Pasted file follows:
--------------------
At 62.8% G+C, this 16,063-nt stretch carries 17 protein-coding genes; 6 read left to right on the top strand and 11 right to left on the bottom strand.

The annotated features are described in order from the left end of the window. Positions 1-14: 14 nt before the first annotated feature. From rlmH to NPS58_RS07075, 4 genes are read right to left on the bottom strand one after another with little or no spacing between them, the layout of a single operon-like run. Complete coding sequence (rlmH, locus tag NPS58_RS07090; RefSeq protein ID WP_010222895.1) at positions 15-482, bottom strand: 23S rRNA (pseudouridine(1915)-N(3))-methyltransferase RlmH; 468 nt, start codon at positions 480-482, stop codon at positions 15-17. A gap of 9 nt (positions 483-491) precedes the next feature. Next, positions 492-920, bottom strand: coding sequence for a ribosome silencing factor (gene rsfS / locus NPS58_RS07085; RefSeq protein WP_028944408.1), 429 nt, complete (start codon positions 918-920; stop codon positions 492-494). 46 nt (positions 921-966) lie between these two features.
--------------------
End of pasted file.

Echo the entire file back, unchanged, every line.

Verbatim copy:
At 62.8% G+C, this 16,063-nt stretch carries 17 protein-coding genes; 6 read left to right on the top strand and 11 right to left on the bottom strand.

The annotated features are described in order from the left end of the window. Positions 1-14: 14 nt before the first annotated feature. From rlmH to NPS58_RS07075, 4 genes are read right to left on the bottom strand one after another with little or no spacing between them, the layout of a single operon-like run. Complete coding sequence (rlmH, locus tag NPS58_RS07090; RefSeq protein ID WP_010222895.1) at positions 15-482, bottom strand: 23S rRNA (pseudouridine(1915)-N(3))-methyltransferase RlmH; 468 nt, start codon at positions 480-482, stop codon at positions 15-17. A gap of 9 nt (positions 483-491) precedes the next feature. Next, positions 492-920, bottom strand: coding sequence for a ribosome silencing factor (gene rsfS / locus NPS58_RS07085; RefSeq protein WP_028944408.1), 429 nt, complete (start codon positions 918-920; stop codon positions 492-494). 46 nt (positions 921-966) lie between these two features.